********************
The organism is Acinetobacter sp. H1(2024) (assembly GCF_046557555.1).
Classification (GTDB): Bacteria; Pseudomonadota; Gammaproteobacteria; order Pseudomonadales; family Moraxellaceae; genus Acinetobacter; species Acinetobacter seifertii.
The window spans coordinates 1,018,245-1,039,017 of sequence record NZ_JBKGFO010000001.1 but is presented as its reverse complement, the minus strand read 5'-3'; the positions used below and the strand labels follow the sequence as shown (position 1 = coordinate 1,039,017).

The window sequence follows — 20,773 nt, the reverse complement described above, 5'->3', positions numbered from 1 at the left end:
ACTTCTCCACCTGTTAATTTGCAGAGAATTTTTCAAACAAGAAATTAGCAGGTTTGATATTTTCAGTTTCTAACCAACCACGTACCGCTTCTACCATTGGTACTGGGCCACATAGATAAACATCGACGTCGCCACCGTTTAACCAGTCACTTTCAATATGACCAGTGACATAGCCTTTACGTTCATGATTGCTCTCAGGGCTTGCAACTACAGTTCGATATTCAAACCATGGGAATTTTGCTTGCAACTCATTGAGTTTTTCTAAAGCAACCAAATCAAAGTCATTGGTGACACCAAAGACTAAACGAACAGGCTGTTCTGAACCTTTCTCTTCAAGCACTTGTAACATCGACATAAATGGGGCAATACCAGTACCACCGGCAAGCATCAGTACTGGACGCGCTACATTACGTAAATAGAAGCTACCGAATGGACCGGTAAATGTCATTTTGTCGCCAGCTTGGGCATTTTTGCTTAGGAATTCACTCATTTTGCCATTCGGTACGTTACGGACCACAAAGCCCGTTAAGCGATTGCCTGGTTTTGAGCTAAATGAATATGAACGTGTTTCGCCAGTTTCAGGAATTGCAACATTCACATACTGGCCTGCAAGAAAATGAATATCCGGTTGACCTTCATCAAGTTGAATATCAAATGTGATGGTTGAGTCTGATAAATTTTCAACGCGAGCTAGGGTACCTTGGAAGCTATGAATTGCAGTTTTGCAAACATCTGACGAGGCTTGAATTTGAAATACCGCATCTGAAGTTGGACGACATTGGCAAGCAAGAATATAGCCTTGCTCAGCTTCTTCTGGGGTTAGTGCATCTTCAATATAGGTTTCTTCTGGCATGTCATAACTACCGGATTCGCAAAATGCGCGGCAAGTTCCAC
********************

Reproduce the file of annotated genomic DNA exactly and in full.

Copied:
The organism is Acinetobacter sp. H1(2024) (assembly GCF_046557555.1).
Classification (GTDB): Bacteria; Pseudomonadota; Gammaproteobacteria; order Pseudomonadales; family Moraxellaceae; genus Acinetobacter; species Acinetobacter seifertii.
The window spans coordinates 1,018,245-1,039,017 of sequence record NZ_JBKGFO010000001.1 but is presented as its reverse complement, the minus strand read 5'-3'; the positions used below and the strand labels follow the sequence as shown (position 1 = coordinate 1,039,017).

The window sequence follows — 20,773 nt, the reverse complement described above, 5'->3', positions numbered from 1 at the left end:
ACTTCTCCACCTGTTAATTTGCAGAGAATTTTTCAAACAAGAAATTAGCAGGTTTGATATTTTCAGTTTCTAACCAACCACGTACCGCTTCTACCATTGGTACTGGGCCACATAGATAAACATCGACGTCGCCACCGTTTAACCAGTCACTTTCAATATGACCAGTGACATAGCCTTTACGTTCATGATTGCTCTCAGGGCTTGCAACTACAGTTCGATATTCAAACCATGGGAATTTTGCTTGCAACTCATTGAGTTTTTCTAAAGCAACCAAATCAAAGTCATTGGTGACACCAAAGACTAAACGAACAGGCTGTTCTGAACCTTTCTCTTCAAGCACTTGTAACATCGACATAAATGGGGCAATACCAGTACCACCGGCAAGCATCAGTACTGGACGCGCTACATTACGTAAATAGAAGCTACCGAATGGACCGGTAAATGTCATTTTGTCGCCAGCTTGGGCATTTTTGCTTAGGAATTCACTCATTTTGCCATTCGGTACGTTACGGACCACAAAGCCCGTTAAGCGATTGCCTGGTTTTGAGCTAAATGAATATGAACGTGTTTCGCCAGTTTCAGGAATTGCAACATTCACATACTGGCCTGCAAGAAAATGAATATCCGGTTGACCTTCATCAAGTTGAATATCAAATGTGATGGTTGAGTCTGATAAATTTTCAACGCGAGCTAGGGTACCTTGGAAGCTATGAATTGCAGTTTTGCAAACATCTGACGAGGCTTGAATTTGAAATACCGCATCTGAAGTTGGACGACATTGGCAAGCAAGAATATAGCCTTGCTCAGCTTCTTCTGGGGTTAGTGCATCTTCAATATAGGTTTCTTCTGGCATGTCATAACTACCGGATTCGCAAAATGCGCGGCAAGTTCCAC